Yeah, I’m still involved in these 30 day challenges, both the internet marketing challenge and the one I buried myself in. Things are going well for me with my own challenge. I had one small blip when my host surrendered the DN servers for the day. Other than that things have been going good for my blog posting schedule.
Can’t say the same about the original 30 Day Challenge. As you may recall, I was a little disappointed with the 30DC during their halftime show. I felt they had been feeding us a too much milk and not enough meat. Well, last week they really started getting going by having everyone create accounts on a third-party blog service called Tumblr. I was a little turned off by the fact that they chose Tumblr to host the content. I knew they were going to have a third-party somewhere, even if it is parasitic SEO, because they promised you wouldn’t have to pay any money to buy a domain and host your own blog to participate in the challenge. I really was hoping they had developed their own article directory or something that would get more of a green flag for the flood of content it was about to receive. I imagine the DBA over at tumblr woke up on Thursday and was wondering why his database tripled in size overnight. The tumblr staff saw thousands of new accounts using the same cookie-cutter formula posting a bunch of articles with affiliate links in them. Yeah, I’d be a little pissed off too if my service that was previously fairly pristine started getting a bunch of gunk in it. So I bet you can’t guess what happens next?
Yup. Tumblr axed most of the new accounts.
Now the Ed, Dan, and Rob three tell us there is nothing to worry about. They say that they were aware this was a possibility. Oh really? If you did foresee this coming, then why didn’t you try to disperse the challengers to use 10 or so similar services instead of having them all swarm to one. I know it’s not the service that’s making the challenge what it is, but rather it’s the methodology behind it. Of course that makes sense. But what’s the true lesson.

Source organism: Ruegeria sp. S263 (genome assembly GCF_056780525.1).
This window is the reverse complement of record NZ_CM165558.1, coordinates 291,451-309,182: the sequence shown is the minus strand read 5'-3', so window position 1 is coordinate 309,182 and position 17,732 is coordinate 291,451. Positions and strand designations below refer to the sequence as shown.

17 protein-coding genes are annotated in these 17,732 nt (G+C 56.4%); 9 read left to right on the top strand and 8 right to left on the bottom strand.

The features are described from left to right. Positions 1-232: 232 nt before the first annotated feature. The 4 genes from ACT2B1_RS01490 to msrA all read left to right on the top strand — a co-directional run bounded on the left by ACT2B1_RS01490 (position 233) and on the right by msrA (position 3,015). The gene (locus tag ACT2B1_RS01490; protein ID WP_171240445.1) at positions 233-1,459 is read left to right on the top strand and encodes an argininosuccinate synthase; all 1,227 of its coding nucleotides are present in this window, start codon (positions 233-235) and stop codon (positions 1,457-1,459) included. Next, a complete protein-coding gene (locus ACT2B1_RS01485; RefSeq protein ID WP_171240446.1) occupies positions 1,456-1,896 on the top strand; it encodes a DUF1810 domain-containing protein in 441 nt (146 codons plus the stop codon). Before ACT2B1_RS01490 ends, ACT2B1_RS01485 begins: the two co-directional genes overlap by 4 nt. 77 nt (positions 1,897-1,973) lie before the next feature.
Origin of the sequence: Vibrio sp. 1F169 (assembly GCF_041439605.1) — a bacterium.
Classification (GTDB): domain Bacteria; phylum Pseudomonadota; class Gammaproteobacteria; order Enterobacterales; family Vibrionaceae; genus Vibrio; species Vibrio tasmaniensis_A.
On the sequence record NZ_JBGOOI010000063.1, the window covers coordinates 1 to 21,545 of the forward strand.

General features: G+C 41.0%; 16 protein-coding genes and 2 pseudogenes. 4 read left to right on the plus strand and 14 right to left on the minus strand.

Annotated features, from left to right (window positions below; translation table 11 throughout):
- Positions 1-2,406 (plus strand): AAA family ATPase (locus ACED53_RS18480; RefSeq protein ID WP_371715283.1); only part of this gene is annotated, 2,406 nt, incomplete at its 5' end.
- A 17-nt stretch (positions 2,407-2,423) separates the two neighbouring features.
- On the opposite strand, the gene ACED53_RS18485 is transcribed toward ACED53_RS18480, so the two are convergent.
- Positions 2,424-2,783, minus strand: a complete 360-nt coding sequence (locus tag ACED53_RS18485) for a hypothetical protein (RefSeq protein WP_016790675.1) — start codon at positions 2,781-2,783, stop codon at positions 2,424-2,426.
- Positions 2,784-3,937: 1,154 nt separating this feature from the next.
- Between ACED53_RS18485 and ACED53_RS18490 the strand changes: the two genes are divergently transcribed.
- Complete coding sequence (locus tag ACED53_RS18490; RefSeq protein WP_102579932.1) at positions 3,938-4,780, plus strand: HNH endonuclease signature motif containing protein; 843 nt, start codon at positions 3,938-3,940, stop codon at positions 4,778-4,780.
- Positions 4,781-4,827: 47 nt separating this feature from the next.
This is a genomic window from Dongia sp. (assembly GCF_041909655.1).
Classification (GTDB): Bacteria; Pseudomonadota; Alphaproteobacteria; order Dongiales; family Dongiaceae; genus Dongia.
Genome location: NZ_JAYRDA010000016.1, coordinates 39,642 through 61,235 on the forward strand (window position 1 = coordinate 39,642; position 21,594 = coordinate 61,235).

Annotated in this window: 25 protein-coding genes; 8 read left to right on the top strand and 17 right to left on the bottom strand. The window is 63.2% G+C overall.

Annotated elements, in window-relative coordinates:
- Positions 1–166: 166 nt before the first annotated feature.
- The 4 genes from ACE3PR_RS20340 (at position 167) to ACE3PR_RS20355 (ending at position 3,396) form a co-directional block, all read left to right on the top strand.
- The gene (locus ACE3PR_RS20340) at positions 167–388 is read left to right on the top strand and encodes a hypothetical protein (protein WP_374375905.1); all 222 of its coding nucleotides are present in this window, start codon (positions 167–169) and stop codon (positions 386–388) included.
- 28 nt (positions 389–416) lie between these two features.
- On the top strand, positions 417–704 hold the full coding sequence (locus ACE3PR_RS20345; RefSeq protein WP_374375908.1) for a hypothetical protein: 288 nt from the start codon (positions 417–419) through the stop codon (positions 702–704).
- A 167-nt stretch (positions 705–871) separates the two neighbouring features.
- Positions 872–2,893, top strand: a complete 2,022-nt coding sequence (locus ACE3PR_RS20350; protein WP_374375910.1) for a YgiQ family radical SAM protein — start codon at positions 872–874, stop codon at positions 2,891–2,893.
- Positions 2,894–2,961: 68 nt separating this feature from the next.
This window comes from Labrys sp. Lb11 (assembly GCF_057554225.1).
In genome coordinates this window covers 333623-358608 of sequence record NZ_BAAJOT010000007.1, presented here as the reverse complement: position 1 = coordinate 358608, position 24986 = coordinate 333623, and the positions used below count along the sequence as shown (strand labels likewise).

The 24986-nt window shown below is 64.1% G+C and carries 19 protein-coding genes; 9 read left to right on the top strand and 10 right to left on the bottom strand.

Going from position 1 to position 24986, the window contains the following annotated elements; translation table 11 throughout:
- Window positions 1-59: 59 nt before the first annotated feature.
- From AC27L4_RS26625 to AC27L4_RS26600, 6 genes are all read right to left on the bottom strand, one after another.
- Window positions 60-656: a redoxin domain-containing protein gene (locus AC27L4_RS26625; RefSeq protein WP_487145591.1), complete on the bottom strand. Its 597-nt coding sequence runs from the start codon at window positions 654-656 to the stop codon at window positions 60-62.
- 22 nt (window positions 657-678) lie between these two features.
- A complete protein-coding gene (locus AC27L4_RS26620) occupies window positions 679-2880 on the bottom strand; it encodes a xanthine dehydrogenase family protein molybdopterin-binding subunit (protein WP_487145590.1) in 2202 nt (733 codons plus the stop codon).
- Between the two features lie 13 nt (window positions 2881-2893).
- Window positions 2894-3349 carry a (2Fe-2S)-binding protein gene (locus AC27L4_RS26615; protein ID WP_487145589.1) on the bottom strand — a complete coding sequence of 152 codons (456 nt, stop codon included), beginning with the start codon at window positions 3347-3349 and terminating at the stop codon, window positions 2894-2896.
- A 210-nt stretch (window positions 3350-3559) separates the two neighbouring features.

Reminds me of learning to canoe in cub scouts. There were four of us in the boat I was in. We had a couple of white knucklers on board, they sat in the middle. I was on the rudder while another cub scout my size was at the bow. By nature, canoes rock a little when they are in the water. Well before we could even completely launch from the dock, these two knuckleheads (that’s punny) got in at the same time and felt it wobble. They both leaned to one side of the canoe. Then the canoe started tipping to that side, so they hurried and jumped to the other side. In one big motion the canoe swooped back out from under them and dumped us all in the water.
Lesson one: Don’t jump in the boat at the same time.
Lesson two: Sometimes it’s easier to be unique. Needless to say, I’m a big fan of kayaking.